Top of Mind – Data in the Cloud

I attended Cloud Camp Boston yesterday. It was a great meeting with some good discussions.  Several hundred people attended.  What struck me about the general session (when all attendees were present) was that there was a lot of interest around data in the cloud.  For example, during the “unpanel” (where people become panelists in real time), 50%; (5 of the 10 questions) that were up for grabs dealt with data in the cloud.  That’s pretty significant. 

  • How do I integrate large amounts of enterprise data in the cloud? (answers included various approaches, more traditional to new vendor technology were mentioned)
  • How do I move my enterprise data into the cloud? (answers included ship it FedEx on a hard drive and make sure there is a proven chain of custody around the transfer)
  • How do I ensure the security of my data in the cloud? (no answer – that deserved its own breakout session)
  • What is the maximum sustained data transfer rate in the cloud? (answers included when it takes a server down, no one knows, but a year ago someone mentioned that 8 gigabytes a second took down a cloud provider)
  • How do applications (and data) interoperate in the cloud? (answers included that standards need to rule)

 There were some interesting break out sessions as well.  One – the aforementioned security (and audit), another an intro to cloud computing (moderated by Judith Hurwitz), one about channel strategies, and a number of others.  I attended a break out session about Analytics and BI in the cloud and again, for obvious reasons, much of the discussion was data centric.   Some of the discussion items included: 

  • What public data sets are available in the cloud? 
  • What is the data infrastructure needed to support various kinds of data analysis? 
  • What SaaS vendors offer business analytics in the cloud? 
  • How do I determine what apps/data make sense to move to the cloud?

 The upshot?  Data in the cloud – moving it, securing it, accessing it, manipulating it, and analyzing it – is going to be a hot topic in 2010.

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8 Responses

  1. I would actually pose a more basic question. Why do we need to keep our data in the cloud? Wouldn’t it make sense to keep our data in our own premises and only send the necessary data to the cloud in a transient state when it has to be used by the cloud functionality. Would it be possible to have my salesforce.com database behind my firewall, rather than in the cloud, where I am absolutely not sure it is not copied, leaked etc. Worth thinking.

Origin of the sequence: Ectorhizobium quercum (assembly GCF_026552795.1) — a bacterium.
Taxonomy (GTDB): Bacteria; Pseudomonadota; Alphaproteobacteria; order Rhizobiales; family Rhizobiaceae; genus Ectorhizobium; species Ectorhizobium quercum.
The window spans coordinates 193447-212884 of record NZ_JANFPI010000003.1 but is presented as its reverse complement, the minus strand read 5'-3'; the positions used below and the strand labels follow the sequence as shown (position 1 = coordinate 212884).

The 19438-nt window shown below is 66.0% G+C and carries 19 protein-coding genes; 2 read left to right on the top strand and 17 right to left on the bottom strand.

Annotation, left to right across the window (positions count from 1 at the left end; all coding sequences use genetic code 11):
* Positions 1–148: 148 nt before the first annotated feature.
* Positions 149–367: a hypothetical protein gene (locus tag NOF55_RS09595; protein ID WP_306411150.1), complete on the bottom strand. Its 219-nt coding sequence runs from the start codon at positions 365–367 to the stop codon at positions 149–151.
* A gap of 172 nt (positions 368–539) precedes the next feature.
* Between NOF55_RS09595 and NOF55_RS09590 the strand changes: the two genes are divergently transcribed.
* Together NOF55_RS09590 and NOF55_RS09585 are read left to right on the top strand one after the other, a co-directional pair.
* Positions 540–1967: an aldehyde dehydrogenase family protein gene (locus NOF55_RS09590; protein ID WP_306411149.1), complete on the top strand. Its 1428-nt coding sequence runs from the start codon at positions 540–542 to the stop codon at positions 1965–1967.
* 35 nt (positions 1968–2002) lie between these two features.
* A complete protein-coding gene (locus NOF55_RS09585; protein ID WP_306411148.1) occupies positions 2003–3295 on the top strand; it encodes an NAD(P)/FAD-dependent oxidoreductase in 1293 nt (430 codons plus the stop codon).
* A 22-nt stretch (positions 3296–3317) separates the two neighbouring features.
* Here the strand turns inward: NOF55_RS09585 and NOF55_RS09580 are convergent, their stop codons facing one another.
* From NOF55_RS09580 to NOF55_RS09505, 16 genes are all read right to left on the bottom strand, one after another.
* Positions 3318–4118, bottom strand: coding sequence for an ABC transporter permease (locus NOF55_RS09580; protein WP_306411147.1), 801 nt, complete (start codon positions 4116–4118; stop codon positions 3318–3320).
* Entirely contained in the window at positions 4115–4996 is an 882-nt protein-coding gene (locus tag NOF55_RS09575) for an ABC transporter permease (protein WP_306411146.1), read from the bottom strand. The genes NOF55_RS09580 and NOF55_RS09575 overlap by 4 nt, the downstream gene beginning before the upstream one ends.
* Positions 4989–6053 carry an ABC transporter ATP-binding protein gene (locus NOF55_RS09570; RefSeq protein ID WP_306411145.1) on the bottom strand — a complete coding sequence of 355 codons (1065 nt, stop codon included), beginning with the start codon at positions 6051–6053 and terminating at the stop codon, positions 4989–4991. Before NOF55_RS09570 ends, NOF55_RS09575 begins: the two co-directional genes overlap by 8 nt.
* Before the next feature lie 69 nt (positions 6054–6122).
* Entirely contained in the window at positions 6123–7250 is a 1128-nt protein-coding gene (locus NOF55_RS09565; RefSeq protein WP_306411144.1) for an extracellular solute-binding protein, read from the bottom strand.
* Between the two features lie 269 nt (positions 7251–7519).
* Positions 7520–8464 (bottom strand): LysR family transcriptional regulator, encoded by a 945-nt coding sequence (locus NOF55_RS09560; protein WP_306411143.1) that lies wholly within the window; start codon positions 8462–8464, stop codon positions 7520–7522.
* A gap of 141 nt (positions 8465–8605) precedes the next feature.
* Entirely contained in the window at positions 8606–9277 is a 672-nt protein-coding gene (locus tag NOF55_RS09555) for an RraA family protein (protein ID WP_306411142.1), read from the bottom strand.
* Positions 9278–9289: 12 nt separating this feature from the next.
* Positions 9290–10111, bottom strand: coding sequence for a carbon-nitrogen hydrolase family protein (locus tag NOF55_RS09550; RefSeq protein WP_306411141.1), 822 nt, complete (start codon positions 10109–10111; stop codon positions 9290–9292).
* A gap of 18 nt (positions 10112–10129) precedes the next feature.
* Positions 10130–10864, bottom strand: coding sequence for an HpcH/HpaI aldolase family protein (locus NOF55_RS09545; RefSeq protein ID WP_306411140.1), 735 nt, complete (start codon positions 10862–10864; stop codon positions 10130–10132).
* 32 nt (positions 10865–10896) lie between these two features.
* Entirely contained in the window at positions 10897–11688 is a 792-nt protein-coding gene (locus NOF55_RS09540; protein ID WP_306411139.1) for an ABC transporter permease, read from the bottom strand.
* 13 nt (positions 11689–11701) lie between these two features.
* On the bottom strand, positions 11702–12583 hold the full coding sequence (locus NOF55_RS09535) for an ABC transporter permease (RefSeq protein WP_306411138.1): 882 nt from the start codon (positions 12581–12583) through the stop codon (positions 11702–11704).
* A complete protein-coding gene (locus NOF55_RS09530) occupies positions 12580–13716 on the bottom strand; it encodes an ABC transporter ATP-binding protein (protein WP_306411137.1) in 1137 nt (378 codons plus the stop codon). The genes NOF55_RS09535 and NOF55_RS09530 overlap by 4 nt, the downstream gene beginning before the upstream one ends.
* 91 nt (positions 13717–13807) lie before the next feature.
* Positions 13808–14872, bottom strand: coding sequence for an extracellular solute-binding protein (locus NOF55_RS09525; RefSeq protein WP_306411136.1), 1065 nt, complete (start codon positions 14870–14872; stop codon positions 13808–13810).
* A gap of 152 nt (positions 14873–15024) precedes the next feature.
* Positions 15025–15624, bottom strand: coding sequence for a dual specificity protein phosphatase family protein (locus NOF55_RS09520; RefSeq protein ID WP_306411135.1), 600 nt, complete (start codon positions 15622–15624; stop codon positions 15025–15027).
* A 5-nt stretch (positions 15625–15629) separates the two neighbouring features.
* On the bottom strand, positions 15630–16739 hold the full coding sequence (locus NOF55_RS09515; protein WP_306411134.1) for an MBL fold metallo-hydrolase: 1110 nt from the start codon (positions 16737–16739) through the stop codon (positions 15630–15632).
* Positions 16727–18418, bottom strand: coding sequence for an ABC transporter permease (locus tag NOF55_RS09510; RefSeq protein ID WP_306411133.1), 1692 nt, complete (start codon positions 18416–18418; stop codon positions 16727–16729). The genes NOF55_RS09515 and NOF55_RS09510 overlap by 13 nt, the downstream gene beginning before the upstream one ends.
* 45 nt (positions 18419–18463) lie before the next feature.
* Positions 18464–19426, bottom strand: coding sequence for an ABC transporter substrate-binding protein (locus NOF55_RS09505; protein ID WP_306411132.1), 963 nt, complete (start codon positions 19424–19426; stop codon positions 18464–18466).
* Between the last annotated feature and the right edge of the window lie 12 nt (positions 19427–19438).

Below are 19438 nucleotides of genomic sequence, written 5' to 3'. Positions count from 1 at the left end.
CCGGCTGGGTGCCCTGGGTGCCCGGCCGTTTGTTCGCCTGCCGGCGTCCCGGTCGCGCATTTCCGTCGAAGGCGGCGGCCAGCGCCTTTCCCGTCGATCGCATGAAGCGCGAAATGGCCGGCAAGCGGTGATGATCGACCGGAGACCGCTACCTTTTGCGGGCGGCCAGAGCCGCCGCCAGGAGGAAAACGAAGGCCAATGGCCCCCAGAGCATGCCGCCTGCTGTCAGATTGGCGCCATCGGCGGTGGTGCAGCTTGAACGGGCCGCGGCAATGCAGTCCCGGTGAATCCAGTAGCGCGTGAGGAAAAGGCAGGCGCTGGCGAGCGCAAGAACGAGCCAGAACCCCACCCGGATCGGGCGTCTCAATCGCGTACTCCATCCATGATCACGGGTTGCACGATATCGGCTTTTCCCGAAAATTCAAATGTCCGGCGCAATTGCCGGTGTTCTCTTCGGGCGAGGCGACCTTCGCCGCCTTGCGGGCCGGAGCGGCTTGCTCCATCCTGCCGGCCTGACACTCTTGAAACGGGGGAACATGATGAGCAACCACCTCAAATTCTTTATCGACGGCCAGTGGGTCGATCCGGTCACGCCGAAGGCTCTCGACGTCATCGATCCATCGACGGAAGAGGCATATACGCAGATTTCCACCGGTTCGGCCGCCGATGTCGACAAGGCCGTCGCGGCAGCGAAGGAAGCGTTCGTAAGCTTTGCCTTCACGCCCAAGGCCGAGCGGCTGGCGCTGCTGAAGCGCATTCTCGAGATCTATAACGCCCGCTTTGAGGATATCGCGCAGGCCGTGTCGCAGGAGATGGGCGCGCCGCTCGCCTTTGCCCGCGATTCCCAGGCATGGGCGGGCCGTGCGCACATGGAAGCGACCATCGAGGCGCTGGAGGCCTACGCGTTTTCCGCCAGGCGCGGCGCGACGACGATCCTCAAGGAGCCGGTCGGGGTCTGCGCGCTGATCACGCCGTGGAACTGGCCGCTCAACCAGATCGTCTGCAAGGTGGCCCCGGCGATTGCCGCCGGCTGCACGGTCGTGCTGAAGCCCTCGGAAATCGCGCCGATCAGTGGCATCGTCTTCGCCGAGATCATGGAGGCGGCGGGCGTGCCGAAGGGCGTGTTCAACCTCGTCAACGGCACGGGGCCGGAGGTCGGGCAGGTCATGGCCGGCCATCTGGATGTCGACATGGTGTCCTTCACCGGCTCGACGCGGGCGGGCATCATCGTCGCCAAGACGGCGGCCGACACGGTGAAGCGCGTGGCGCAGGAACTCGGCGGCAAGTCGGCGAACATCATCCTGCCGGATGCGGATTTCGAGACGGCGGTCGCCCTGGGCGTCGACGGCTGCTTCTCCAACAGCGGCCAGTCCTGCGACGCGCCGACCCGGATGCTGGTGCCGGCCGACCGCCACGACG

2. There was zero discussion of public data in the cloud at Cloudcamp St Louis. What did you guys come up with on the topicn in Boston?

    • We briefly discussed some of the public data that is out there in the cloud: US Census, Open Street Maps, some Amazon public data, DBpedia, and the fact that NSF might make its scientists who receive grants from NSF make all of their data public (in the cloud?)

      • Being a geogeek, OSM is not cloud data at this time. CloudMade is, but that is a derived view rather than OSM itself. Same with the NSF requirement, public, but not necessarily cloud.

  3. I’m not sure if these are in the cloud exactly but DATA.gov has as its mission to increase public access to high value, machine readable datasets generated by the Executive Branch of the Federal Government. There is only a limited amount of data right now but with the emphasis on Open Government, more and more data is expected to be released.

  4. Here’s a newsflash for everyone. OMB is now requiring all federal agencies to use the cloud or justify why not. I believe this is all a part of the administrations Open Government initiative. See the link below for more information

    http://www.federalnewsradio.com/?nid=35&sid=1836091

  5. [...] couple days ago I commented a blog entry titled “Top of Mind – Data in the Cloud”. Unfortunately, the discussion moved into an other direction, focusing on the government data [...]

  6. For the customers of our cloud storage company Nirvanix, common use cases are: remote archive, long-term near-line storage (think media assets for mastering), “third copy”.

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